Take the process of video game localization to the next level and focus on landmarks and structures within the game itself. An exceptionally dark and dreary forest in a video game played in the United Kingdom may do well to call that Sherwood Forest. The same location in the Japanese variation of the video game may be more recognizable to locals as the Aokigahara Forest.

The process of video game localization should be complete, ensuring that as many aspects of the video game as possible provide a direct connection with the gamer. Foods, clothing, weapons, locations, and even building and structures can all be named differently without any major changes to the game graphics or in any other fashion that may disrupt game play.

Mind you, care should also be taken to ensure that the extended version of the video game localization focuses on the domestic location in a way that encourages users to become more involved and elicits positive emotional responses from the players. There are some cultures where there is a very fine line between cultural appreciation and cultural appropriation, and crossing that line can be very costly for the video game developers.

No matter how familiar the game development team may be with the local areas, beta testing should always be used in order to get both positive and negative feedback from real players. Even overlooking a minor detail can easily result in alienating an entire national block of potential gamers, costing the game developers much more than just a financial loss.

Beta Testing Video Game Translation The Power of Localization and Translation in Video Games

Beta Testing Video Game Translation and Localization

The beta testing of video games is an opportunity for the game developers to work out any bugs that may remain in the coding. However, once again this presents many opportunities for the development strategies for video game translation and localization used within the game. Beta testing should be made available in all of the markets where the game will be made available, even if the testing is staggered as the video game becomes ready to be introduced into new locations.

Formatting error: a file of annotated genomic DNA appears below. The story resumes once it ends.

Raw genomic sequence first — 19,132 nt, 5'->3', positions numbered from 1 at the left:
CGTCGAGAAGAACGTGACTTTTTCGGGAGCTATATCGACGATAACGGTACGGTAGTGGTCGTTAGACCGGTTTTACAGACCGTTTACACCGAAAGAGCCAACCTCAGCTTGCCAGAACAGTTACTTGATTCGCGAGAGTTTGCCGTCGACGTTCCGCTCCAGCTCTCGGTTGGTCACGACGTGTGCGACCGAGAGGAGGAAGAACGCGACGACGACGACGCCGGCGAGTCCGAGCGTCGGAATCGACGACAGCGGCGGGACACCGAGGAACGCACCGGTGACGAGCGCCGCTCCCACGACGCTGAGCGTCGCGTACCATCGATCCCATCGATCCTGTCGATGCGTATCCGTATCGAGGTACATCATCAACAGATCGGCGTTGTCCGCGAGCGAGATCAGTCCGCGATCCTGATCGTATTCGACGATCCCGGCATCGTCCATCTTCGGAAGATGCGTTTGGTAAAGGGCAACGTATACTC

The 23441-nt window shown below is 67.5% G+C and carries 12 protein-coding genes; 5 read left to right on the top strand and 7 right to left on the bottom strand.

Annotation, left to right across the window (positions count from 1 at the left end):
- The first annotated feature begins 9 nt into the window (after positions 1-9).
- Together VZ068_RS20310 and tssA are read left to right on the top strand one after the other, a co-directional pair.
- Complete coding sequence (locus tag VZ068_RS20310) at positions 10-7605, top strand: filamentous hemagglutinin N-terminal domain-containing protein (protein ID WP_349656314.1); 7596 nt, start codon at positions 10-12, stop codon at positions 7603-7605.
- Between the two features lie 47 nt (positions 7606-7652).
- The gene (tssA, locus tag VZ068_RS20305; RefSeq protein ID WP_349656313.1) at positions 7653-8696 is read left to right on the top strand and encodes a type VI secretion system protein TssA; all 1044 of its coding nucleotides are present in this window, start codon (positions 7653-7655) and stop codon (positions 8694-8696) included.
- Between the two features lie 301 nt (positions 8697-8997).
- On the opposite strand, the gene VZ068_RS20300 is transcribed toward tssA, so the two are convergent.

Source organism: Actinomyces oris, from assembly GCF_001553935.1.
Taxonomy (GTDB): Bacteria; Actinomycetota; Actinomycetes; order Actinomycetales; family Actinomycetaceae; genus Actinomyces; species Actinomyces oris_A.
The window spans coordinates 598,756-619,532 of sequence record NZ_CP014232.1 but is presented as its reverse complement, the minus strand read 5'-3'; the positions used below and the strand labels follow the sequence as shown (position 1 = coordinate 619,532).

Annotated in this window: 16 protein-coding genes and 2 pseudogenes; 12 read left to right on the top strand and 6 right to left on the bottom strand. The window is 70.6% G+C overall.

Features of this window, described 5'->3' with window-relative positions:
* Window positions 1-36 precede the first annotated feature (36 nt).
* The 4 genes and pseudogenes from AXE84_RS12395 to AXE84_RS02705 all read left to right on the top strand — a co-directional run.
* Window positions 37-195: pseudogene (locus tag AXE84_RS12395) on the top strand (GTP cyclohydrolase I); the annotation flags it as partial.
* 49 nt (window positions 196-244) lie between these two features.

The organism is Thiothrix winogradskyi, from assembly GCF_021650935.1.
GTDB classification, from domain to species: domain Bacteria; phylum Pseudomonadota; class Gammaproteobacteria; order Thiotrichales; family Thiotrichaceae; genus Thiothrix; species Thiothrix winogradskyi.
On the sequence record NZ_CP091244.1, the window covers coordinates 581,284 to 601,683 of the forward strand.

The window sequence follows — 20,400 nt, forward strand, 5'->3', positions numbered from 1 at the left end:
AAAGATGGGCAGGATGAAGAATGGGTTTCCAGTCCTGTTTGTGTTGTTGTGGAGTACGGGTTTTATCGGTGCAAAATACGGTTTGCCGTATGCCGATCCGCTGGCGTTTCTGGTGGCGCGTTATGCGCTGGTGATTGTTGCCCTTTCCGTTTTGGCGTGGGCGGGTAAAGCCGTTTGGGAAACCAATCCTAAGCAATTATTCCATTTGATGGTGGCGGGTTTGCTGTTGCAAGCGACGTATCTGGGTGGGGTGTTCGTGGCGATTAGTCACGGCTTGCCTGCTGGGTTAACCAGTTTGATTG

A recent article posted the eighteenth of April on the Motley Fool (financial) website shows the importance and real power of beta testing. This article was about the video game Valorant which is breaking records even before its official release.

“In a single day earlier this month, the video game Valorant drew 34 million hours’ worth of streaming views on Amazon’s (NASDAQ:AMZN) video game streaming platform, Twitch. That’s the site’s all-time single-day viewing hour’s record. That would be impressive by any standard – but what makes it truly eye-popping is the fact that Valorant hasn’t even been officially released yet.”

The advent of websites like Steam, Twitch and other video game streaming services where gamers can gather, play and even watch games, make it easier than ever to conduct video game beta testing. The beta tests will also show the success or failure of the video game translation and localization strategies.